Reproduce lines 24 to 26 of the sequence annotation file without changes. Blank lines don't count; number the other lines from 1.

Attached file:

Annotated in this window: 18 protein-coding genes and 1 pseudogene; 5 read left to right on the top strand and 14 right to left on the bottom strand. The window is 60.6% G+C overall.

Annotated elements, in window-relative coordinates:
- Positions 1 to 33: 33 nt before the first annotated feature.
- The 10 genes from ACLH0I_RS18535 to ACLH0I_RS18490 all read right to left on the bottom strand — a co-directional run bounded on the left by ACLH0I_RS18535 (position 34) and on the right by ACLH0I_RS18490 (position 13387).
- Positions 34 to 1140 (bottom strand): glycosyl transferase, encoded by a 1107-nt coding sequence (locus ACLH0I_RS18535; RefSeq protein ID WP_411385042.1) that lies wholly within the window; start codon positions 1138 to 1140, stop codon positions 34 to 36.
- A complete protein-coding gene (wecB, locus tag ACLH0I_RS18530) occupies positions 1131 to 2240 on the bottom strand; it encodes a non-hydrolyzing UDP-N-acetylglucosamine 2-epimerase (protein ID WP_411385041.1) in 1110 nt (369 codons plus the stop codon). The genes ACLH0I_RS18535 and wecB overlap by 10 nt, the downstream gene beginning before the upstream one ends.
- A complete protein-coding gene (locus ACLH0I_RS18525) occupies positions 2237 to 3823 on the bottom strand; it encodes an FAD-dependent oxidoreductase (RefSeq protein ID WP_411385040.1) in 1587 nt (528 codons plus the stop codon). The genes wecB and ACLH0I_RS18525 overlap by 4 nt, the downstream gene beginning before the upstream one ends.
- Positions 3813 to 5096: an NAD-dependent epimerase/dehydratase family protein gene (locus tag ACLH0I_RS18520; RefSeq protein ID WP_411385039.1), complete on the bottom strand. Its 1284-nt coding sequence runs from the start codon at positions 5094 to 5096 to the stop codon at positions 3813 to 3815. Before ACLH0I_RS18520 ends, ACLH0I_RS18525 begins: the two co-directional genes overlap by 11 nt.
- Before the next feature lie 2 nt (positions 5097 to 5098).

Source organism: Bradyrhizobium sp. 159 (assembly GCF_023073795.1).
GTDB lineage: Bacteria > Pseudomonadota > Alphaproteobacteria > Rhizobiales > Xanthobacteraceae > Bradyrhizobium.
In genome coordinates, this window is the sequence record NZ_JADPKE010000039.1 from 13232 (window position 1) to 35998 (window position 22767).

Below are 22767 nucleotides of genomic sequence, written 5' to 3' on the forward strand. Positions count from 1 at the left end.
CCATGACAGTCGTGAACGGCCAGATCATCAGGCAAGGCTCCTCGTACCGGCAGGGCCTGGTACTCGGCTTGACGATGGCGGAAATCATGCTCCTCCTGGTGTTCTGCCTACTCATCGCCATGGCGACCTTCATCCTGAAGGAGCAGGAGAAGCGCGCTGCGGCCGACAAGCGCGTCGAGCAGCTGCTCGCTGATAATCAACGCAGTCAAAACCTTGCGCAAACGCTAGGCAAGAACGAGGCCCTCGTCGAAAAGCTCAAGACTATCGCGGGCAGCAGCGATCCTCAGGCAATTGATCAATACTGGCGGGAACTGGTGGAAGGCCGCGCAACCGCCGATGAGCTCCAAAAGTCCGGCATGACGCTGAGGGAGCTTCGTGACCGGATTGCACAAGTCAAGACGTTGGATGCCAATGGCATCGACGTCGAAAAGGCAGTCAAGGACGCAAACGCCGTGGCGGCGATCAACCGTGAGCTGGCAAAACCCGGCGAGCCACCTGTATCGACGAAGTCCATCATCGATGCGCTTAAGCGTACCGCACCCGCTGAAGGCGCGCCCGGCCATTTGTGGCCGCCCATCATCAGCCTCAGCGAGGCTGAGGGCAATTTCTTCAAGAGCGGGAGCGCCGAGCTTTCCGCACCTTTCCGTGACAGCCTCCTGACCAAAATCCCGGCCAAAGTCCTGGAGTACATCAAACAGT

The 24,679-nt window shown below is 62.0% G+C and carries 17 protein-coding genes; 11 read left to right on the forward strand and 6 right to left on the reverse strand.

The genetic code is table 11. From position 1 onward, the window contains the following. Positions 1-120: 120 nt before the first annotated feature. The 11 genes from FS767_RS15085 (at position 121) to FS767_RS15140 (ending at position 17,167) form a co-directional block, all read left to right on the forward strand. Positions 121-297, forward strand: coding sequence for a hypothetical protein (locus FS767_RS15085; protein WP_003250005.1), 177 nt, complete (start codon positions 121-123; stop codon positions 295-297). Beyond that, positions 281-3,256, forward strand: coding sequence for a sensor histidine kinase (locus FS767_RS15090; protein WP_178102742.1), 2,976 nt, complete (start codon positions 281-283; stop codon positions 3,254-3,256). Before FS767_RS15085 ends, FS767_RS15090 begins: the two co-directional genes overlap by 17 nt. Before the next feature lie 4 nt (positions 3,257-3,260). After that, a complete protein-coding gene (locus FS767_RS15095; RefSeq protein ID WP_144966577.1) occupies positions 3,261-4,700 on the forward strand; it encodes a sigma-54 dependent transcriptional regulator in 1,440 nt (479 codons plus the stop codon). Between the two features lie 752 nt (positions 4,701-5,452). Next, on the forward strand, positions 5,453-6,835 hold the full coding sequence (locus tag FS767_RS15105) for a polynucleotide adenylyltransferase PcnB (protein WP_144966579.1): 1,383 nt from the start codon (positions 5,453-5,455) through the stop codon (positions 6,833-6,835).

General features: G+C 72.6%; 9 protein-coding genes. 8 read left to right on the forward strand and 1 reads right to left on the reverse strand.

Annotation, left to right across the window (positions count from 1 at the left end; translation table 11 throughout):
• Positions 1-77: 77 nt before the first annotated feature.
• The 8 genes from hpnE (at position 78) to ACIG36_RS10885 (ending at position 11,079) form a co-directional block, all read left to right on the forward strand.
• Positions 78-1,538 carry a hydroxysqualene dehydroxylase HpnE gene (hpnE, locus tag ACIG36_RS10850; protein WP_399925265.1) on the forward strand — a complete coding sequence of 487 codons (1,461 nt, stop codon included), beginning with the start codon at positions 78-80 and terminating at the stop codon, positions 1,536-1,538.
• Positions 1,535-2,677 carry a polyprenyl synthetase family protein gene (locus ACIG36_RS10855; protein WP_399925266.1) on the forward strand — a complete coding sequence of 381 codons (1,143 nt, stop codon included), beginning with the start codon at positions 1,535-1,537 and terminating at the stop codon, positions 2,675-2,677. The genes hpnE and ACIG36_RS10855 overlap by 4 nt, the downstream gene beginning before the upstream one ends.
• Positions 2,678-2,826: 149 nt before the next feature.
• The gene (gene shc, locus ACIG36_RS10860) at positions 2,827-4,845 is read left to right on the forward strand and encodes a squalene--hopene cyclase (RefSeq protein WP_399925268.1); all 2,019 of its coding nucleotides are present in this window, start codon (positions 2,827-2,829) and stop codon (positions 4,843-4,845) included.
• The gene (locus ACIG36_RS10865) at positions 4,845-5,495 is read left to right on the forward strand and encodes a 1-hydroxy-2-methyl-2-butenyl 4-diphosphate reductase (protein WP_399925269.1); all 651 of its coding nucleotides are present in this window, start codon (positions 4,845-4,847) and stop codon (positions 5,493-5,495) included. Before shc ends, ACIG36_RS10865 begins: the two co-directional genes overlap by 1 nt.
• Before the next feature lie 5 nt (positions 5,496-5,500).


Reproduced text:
• The gene (gene shc, locus ACIG36_RS10860) at positions 2,827-4,845 is read left to right on the forward strand and encodes a squalene--hopene cyclase (RefSeq protein WP_399925268.1); all 2,019 of its coding nucleotides are present in this window, start codon (positions 2,827-2,829) and stop codon (positions 4,843-4,845) included.
• The gene (locus ACIG36_RS10865) at positions 4,845-5,495 is read left to right on the forward strand and encodes a 1-hydroxy-2-methyl-2-butenyl 4-diphosphate reductase (protein WP_399925269.1); all 651 of its coding nucleotides are present in this window, start codon (positions 4,845-4,847) and stop codon (positions 5,493-5,495) included. Before shc ends, ACIG36_RS10865 begins: the two co-directional genes overlap by 1 nt.
• Before the next feature lie 5 nt (positions 5,496-5,500).